Tribute to Nelson Mandela by Sir Shridath Ramphal: Commonwealth Secretary-General (1975-1990)

Nelson Mandela, a revered world statesman who emerged from prison after 27 years to lead South Africa out of its dark days of apartheid, has died, President Jacob Zuma announced. He was 95, according to CNN.

The former president battled health issues in recent years, including a recurring lung infection that led to numerous hospitalizations.

In a nation healing from the scars of apartheid, Mandela became the moral compass.

His defiance of white-minority rule and his incarceration for fighting against segregation focused the world’s attention on South Africa’s apartheid system, making him a symbol of the struggle for racial equality.

In his lifetime, he was a man of complexities. He went from being considered a terrorist, to an imprisoned freedom fighter, to a unifying figure, to an elder statesman respected worldwide.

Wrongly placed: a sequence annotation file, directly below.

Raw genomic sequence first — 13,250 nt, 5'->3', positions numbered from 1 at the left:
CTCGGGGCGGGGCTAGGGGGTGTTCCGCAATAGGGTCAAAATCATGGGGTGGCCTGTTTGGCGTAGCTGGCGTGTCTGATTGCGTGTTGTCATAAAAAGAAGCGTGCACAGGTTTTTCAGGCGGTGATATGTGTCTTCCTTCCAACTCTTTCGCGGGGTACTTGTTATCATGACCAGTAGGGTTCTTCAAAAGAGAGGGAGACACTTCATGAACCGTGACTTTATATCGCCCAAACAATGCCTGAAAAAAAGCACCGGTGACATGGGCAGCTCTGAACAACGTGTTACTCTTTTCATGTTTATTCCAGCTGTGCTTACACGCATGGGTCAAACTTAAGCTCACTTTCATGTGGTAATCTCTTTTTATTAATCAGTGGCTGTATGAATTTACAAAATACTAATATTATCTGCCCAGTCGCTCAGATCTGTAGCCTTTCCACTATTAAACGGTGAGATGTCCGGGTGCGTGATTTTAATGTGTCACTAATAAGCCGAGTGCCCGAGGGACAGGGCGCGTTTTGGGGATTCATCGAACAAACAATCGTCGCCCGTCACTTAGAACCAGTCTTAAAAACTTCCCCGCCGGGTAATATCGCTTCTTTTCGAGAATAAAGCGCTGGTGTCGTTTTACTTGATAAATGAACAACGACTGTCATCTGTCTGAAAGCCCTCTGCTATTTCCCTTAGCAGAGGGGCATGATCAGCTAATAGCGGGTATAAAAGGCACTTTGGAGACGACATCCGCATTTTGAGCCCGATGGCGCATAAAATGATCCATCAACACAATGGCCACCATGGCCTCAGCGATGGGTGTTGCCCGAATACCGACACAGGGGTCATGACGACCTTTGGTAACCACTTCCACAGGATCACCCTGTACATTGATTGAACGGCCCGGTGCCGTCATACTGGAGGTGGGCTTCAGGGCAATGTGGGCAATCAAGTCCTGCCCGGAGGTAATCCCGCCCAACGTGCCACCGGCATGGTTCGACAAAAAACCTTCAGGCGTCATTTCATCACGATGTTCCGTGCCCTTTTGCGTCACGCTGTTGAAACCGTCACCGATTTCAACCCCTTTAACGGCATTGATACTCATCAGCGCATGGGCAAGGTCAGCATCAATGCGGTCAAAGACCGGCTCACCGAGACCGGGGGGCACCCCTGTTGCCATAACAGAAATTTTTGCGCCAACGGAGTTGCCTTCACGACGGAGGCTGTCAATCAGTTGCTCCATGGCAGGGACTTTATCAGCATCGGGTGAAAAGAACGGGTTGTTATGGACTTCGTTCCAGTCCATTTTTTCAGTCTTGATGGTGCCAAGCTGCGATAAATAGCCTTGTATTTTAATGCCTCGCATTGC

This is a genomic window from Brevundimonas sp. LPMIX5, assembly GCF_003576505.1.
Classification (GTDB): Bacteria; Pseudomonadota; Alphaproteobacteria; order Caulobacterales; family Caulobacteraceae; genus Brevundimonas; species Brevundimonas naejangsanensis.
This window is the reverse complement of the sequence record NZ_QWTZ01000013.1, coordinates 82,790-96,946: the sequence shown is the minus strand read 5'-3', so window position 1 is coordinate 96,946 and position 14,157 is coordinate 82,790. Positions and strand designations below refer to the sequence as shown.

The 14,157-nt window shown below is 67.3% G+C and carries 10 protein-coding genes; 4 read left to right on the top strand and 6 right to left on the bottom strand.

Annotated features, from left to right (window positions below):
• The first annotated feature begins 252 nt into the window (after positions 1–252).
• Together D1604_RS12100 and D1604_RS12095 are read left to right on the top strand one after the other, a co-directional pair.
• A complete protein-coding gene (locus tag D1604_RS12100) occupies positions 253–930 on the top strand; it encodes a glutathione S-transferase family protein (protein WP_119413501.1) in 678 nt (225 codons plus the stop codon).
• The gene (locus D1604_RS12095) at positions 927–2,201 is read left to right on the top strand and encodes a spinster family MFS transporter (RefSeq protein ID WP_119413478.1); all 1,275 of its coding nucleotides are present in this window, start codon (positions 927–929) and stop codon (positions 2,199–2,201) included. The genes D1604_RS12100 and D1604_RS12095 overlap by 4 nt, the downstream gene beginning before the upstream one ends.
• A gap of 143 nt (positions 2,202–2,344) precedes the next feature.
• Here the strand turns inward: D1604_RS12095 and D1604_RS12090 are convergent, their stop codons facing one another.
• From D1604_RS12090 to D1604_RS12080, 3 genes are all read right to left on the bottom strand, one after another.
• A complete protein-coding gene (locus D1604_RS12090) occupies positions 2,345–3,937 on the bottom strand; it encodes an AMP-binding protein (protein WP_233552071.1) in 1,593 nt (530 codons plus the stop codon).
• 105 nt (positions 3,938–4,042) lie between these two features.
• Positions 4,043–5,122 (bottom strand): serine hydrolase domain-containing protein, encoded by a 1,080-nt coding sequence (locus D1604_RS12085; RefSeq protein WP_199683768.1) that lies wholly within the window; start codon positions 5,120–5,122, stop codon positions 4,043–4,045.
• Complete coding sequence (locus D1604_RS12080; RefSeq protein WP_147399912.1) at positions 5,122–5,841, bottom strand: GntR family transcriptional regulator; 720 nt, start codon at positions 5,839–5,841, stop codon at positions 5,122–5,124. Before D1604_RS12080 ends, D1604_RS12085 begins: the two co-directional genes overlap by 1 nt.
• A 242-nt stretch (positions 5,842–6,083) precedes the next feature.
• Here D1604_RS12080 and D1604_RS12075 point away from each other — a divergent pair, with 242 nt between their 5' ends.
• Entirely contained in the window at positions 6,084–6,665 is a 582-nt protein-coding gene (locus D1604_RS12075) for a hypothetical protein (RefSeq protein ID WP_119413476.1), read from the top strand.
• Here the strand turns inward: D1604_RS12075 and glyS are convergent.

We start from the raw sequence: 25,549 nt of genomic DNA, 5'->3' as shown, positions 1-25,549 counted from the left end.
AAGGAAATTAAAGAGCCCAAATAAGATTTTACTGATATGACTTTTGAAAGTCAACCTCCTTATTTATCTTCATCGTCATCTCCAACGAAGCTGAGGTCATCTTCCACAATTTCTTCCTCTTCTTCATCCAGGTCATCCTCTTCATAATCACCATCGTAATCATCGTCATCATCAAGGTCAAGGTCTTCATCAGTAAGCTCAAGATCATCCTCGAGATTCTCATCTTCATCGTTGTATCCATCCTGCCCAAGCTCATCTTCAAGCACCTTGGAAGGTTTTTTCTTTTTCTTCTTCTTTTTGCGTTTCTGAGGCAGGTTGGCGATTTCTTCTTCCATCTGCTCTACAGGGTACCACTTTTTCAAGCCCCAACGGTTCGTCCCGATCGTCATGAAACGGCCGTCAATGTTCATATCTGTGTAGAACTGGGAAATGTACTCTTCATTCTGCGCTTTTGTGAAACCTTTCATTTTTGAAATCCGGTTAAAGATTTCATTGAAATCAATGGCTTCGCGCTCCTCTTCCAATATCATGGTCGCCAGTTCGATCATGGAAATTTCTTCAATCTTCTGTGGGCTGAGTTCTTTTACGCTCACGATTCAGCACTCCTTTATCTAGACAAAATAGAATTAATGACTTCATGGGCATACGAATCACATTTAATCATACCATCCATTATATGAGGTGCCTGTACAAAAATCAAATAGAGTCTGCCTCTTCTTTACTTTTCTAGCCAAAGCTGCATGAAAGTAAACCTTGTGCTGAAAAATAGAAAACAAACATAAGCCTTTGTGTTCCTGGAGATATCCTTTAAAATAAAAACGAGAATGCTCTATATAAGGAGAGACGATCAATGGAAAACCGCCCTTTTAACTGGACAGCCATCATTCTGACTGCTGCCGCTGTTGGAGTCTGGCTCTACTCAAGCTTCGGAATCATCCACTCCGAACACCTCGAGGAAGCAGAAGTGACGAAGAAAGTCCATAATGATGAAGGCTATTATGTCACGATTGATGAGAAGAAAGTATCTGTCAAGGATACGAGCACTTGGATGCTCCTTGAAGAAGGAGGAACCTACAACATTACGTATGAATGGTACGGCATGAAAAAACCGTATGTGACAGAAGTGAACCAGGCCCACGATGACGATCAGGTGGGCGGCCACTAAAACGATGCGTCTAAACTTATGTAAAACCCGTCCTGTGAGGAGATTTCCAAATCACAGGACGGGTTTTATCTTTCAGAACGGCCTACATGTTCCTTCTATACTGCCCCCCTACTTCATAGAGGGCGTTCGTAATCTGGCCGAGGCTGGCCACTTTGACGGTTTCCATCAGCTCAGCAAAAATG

Tomorrow's children will not be able to say, as we can with pride and a deep sense of privilege, that we lived in the time of Nelson Mandela, a unique and memorable human being. 'Madiba' has gone from us; but he is part of eternity and will always belong to the entire world.

Tomorrow’s children will not be able to say, as we can with pride and a deep sense of privilege, that we lived in the time of Nelson Mandela, a unique and memorable human being. ‘Madiba‘ has gone from us; but he is part of eternity and will always belong to the entire world.

His indomitable spirit will forever inspire people in pursuit of freedom and justice; his humanity will be a beacon for all who are wronged. He made our troubled age less shameful by his own nobility.

He enriched my own life by the small part I played, as Commonwealth Secretary-General, in restoring him to freedom - even though he showed that truly "Stone walls do not a prison make, nor iron bars a cage".

He enriched my own life by the small part I played, as Commonwealth Secretary-General, in restoring him to freedom – even though he showed that truly “Stone walls do not a prison make, nor iron bars a cage“.

That my official Commonwealth residence was the one he came to when first he came to London, after his release from prison, to meet those who fought with him against apartheid and the injustices of the apartheid regime, will forever be a badge of honour for the Commonwealth.

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